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Tracking Down a Salmonella Outbreak

CDC report details how health officials first spotted, chased down source and spread of tainted peanut product

FRIDAY, Jan. 30 (HealthDay News) -- The salmonella outbreak that has now sickened 529 people began as a blip on U.S. health-monitoring radar.

Officials with the U.S. Centers of Disease Control and Prevention report that the problem first showed up as a small multi-state cluster of a strain of the bacteria on Nov. 10 of last year. It took the search party until Dec. 28 to narrow the possible target to peanut products being served in institutions.

In between, according to the detailed account in the Jan. 29 early release issue of the CDC publication, Morbidity and Mortality Weekly Report, the problem grew, as reports of illnesses did likewise.

That led to this week, and one of the largest recalls in U.S. history: U.S. Food and Drug Administration officials on Wednesday recalled every single peanut product made in the last two years at a Georgia facility owned by Peanut Corp. of America.

Now, the real search begins.

As of Jan. 28, at least 431 peanut butter containing products had been recalled by 54 companies that had used ingredients produced at the Peanut Corp. facility after July 1, 2008, according to the CDC documents.

Now, FDA inspectors must tackle the monumental task of tracking and removing products that were sent, by their own accounts, to 2,100 different locations.

The problem is compounded by the fact that most of the products are not whole products sitting on store shelves. In fact, jars of plain-old peanut butter are safe to consume, since they were not made at the plant. However, Peanut Corp. supplied institutions and others with product that was used mainly for making other products, everything from candy and cookies to dog biscuits, ice cream and peanut butter crackers.

"There is a lot of work in finding out what is causing an outbreak," CDC epidemiologist and report co-author Dr. Casey Barton Behravesh said.

"Once a cluster or outbreak is identified, we call people and ask a lot of questions about foods they may have eaten or other types of exposures that have been linked to illness in the past," she explained.

In the current outbreak, hundreds of CDC and state health department officials talked with hundreds of people, Barton Behravesh noted: "We were making hundreds and hundreds of phone calls."

CDC officials first noticed on Nov. 10 of last year that there was an uptick in the number of cases of Salmonella Typhimurium; 13 cases in several states, to be exact. On Nov. 25, the CDC began an epidemiological investigation. By Nov. 24, 41 cases had been reported.

In late December, the Minnesota Department of Health had narrowed their investigation to institutions where peanut butter from King Nut was served. On Jan. 9, the Minnesota investigators found the suspected strain in an open container of King Nut peanut butter.

The peanut butter was traced to Peanut Corp. of America and its plant in Blakely, Ga. On Jan. 9, the company stopped production of all peanut products. On Jan. 16, it issued a recall of products produced since July 1, 2008. That recall has now been extended to products produced in the plant going back to Jan. 1, 2007.

Meanwhile, on Jan. 16, Connecticut health officials found the outbreak strain in an unopened can of King Nut peanut butter. In late January, a study by the CDC had determined that contamination was also likely in other foods.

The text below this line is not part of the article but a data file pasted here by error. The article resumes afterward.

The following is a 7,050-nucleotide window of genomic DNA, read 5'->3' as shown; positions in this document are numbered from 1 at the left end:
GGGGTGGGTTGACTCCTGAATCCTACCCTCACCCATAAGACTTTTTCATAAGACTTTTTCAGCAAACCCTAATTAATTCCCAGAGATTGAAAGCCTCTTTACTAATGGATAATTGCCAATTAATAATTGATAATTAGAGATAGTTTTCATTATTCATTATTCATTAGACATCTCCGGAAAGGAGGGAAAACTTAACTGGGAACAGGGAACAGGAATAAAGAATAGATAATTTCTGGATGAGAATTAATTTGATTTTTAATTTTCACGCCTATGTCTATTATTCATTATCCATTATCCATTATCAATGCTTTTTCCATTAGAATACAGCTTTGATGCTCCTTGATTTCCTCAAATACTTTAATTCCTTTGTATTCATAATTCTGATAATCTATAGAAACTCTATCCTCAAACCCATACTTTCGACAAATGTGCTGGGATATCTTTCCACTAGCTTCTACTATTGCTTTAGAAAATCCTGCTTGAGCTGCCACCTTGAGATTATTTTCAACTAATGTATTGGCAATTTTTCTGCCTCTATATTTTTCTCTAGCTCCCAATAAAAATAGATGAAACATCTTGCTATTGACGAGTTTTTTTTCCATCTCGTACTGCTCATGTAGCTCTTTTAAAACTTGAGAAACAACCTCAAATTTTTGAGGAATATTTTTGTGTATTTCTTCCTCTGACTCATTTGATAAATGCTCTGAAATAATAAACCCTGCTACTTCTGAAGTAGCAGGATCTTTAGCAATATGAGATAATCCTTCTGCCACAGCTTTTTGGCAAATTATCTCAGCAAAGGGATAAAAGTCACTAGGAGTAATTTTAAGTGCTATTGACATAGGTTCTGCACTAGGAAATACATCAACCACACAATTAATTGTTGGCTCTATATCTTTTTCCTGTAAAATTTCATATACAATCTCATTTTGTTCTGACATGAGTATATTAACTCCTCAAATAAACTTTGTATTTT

The bad news is that, despite the outbreak appearing to be on the wane, the illnesses haven't ended, even though the death toll still stands at eight victims.

"This was definitely a successful outbreak investigation," Barton Behravesh said. "But we are still working on it. We are still continuing surveillance and identifying new cases, though in not the large numbers we were seeing previously."

And while U.S. health officials expect more victims to surface in the United States and Canada as the search for tainted product continues, the CDC document reveals that the problem may actually be much more widespread than that.

A footnote to the document lays out the full scope: "As of Jan. 27, 2009, FDA was aware of distribution in the following countries and non-U.S. territories: Aruba, Australia, the Bahamas, Bermuda, Canada, the Cayman Islands, Haiti, Italy, Jamaica, Japan, Korea, Malaysia, Mexico, the Netherlands, New Zealand, Norway, St. Maarten, St. Vincent and the Grenadines, Singapore, Slovenia, Spain, the Turks and Caicos Islands, and the United Kingdom."

Meanwhile, the Associated Press reported Friday that peanuts exported by Peanut Corp. were found in Canada to be contaminated and returned to the United States several weeks before the current outbreak began.

The rejected shipment, from the now-shuttered plant, came across a bridge from Canada to New York state in mid-September. The shipment was "logged by the Food and Drug Administration but never was tested by federal inspectors, according to the government's own records," the AP reported.

The chopped peanuts were prevented by the FDA from being allowed back into the United States because the nuts contained an unspecified "filthy, putrid or decomposed substance, or is otherwise unfit for food," according to an FDA report of the incident, the news service said.

More information

The U.S. Food and Drug Administration Web site lists these recalled products.

And there is a growing list of products determined to be safe at the American Peanut Council.

SOURCES: Casey Barton Behravesh, epidemiologist, U.S. Centers for Disease Control and Prevention, Atlanta; Jan. 29, 2009, Morbidity and Mortality Weekly Report

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